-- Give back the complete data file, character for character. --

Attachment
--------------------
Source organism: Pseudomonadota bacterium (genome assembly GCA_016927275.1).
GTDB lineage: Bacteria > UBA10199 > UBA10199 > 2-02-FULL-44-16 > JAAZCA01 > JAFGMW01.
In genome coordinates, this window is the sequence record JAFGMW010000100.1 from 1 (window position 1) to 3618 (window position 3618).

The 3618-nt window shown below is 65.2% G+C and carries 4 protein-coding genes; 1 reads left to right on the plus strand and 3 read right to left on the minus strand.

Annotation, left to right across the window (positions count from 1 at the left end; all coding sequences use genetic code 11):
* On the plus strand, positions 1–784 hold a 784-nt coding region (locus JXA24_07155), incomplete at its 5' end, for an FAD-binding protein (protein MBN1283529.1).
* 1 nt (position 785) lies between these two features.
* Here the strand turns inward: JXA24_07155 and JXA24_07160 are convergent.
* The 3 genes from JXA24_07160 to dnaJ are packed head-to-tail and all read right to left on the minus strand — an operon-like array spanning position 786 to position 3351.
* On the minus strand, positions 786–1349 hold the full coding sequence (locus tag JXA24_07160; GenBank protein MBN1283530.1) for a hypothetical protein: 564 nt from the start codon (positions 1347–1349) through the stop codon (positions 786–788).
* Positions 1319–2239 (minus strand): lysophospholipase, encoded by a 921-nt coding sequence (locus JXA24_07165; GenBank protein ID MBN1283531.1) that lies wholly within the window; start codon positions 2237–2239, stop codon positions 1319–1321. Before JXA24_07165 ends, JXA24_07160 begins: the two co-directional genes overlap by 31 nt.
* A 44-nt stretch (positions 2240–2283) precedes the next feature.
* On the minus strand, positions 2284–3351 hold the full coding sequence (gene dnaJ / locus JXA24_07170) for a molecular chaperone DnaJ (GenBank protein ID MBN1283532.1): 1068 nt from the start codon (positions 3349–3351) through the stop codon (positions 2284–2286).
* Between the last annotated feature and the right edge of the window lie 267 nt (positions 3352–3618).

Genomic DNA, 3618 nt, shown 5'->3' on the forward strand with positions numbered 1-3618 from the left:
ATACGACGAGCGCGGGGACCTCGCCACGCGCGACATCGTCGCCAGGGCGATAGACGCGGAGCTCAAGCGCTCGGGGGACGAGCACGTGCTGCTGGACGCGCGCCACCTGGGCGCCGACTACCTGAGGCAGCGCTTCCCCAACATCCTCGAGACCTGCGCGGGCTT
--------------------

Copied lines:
Source organism: Pseudomonadota bacterium (genome assembly GCA_016927275.1).
GTDB lineage: Bacteria > UBA10199 > UBA10199 > 2-02-FULL-44-16 > JAAZCA01 > JAFGMW01.
In genome coordinates, this window is the sequence record JAFGMW010000100.1 from 1 (window position 1) to 3618 (window position 3618).

The 3618-nt window shown below is 65.2% G+C and carries 4 protein-coding genes; 1 reads left to right on the plus strand and 3 read right to left on the minus strand.

Annotation, left to right across the window (positions count from 1 at the left end; all coding sequences use genetic code 11):
* On the plus strand, positions 1–784 hold a 784-nt coding region (locus JXA24_07155), incomplete at its 5' end, for an FAD-binding protein (protein MBN1283529.1).
* 1 nt (position 785) lies between these two features.
* Here the strand turns inward: JXA24_07155 and JXA24_07160 are convergent.
* The 3 genes from JXA24_07160 to dnaJ are packed head-to-tail and all read right to left on the minus strand — an operon-like array spanning position 786 to position 3351.
* On the minus strand, positions 786–1349 hold the full coding sequence (locus tag JXA24_07160; GenBank protein MBN1283530.1) for a hypothetical protein: 564 nt from the start codon (positions 1347–1349) through the stop codon (positions 786–788).
* Positions 1319–2239 (minus strand): lysophospholipase, encoded by a 921-nt coding sequence (locus JXA24_07165; GenBank protein ID MBN1283531.1) that lies wholly within the window; start codon positions 2237–2239, stop codon positions 1319–1321. Before JXA24_07165 ends, JXA24_07160 begins: the two co-directional genes overlap by 31 nt.
* A 44-nt stretch (positions 2240–2283) precedes the next feature.
* On the minus strand, positions 2284–3351 hold the full coding sequence (gene dnaJ / locus JXA24_07170) for a molecular chaperone DnaJ (GenBank protein ID MBN1283532.1): 1068 nt from the start codon (positions 3349–3351) through the stop codon (positions 2284–2286).
* Between the last annotated feature and the right edge of the window lie 267 nt (positions 3352–3618).

Genomic DNA, 3618 nt, shown 5'->3' on the forward strand with positions numbered 1-3618 from the left:
ATACGACGAGCGCGGGGACCTCGCCACGCGCGACATCGTCGCCAGGGCGATAGACGCGGAGCTCAAGCGCTCGGGGGACGAGCACGTGCTGCTGGACGCGCGCCACCTGGGCGCCGACTACCTGAGGCAGCGCTTCCCCAACATCCTCGAGACCTGCGCGGGCTT